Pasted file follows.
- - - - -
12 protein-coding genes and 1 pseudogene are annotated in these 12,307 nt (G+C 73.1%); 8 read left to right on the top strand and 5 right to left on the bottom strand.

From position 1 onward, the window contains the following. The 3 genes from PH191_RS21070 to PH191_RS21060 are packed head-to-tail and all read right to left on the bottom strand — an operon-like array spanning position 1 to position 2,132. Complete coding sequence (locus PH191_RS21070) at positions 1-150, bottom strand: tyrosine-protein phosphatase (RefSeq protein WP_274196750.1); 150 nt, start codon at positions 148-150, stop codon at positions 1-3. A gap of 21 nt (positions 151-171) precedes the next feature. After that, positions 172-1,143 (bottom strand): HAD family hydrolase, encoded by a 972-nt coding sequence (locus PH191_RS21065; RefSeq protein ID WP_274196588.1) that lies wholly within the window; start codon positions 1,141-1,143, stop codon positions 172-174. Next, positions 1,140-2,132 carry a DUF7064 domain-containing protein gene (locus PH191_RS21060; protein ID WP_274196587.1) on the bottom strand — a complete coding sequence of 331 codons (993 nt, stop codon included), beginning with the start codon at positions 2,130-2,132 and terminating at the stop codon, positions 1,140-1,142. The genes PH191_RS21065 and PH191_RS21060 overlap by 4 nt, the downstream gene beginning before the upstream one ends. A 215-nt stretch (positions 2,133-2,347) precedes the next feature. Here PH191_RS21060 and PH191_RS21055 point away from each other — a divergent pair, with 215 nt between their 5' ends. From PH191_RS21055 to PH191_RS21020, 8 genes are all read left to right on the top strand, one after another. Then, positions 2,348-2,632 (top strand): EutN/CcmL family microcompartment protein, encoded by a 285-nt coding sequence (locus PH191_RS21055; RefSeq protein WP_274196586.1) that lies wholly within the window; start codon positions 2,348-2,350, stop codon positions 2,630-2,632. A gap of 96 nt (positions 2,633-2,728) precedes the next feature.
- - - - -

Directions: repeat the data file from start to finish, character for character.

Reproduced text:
12 protein-coding genes and 1 pseudogene are annotated in these 12,307 nt (G+C 73.1%); 8 read left to right on the top strand and 5 right to left on the bottom strand.

From position 1 onward, the window contains the following. The 3 genes from PH191_RS21070 to PH191_RS21060 are packed head-to-tail and all read right to left on the bottom strand — an operon-like array spanning position 1 to position 2,132. Complete coding sequence (locus PH191_RS21070) at positions 1-150, bottom strand: tyrosine-protein phosphatase (RefSeq protein WP_274196750.1); 150 nt, start codon at positions 148-150, stop codon at positions 1-3. A gap of 21 nt (positions 151-171) precedes the next feature. After that, positions 172-1,143 (bottom strand): HAD family hydrolase, encoded by a 972-nt coding sequence (locus PH191_RS21065; RefSeq protein ID WP_274196588.1) that lies wholly within the window; start codon positions 1,141-1,143, stop codon positions 172-174. Next, positions 1,140-2,132 carry a DUF7064 domain-containing protein gene (locus PH191_RS21060; protein ID WP_274196587.1) on the bottom strand — a complete coding sequence of 331 codons (993 nt, stop codon included), beginning with the start codon at positions 2,130-2,132 and terminating at the stop codon, positions 1,140-1,142. The genes PH191_RS21065 and PH191_RS21060 overlap by 4 nt, the downstream gene beginning before the upstream one ends. A 215-nt stretch (positions 2,133-2,347) precedes the next feature. Here PH191_RS21060 and PH191_RS21055 point away from each other — a divergent pair, with 215 nt between their 5' ends. From PH191_RS21055 to PH191_RS21020, 8 genes are all read left to right on the top strand, one after another. Then, positions 2,348-2,632 (top strand): EutN/CcmL family microcompartment protein, encoded by a 285-nt coding sequence (locus PH191_RS21055; RefSeq protein WP_274196586.1) that lies wholly within the window; start codon positions 2,348-2,350, stop codon positions 2,630-2,632. A gap of 96 nt (positions 2,633-2,728) precedes the next feature.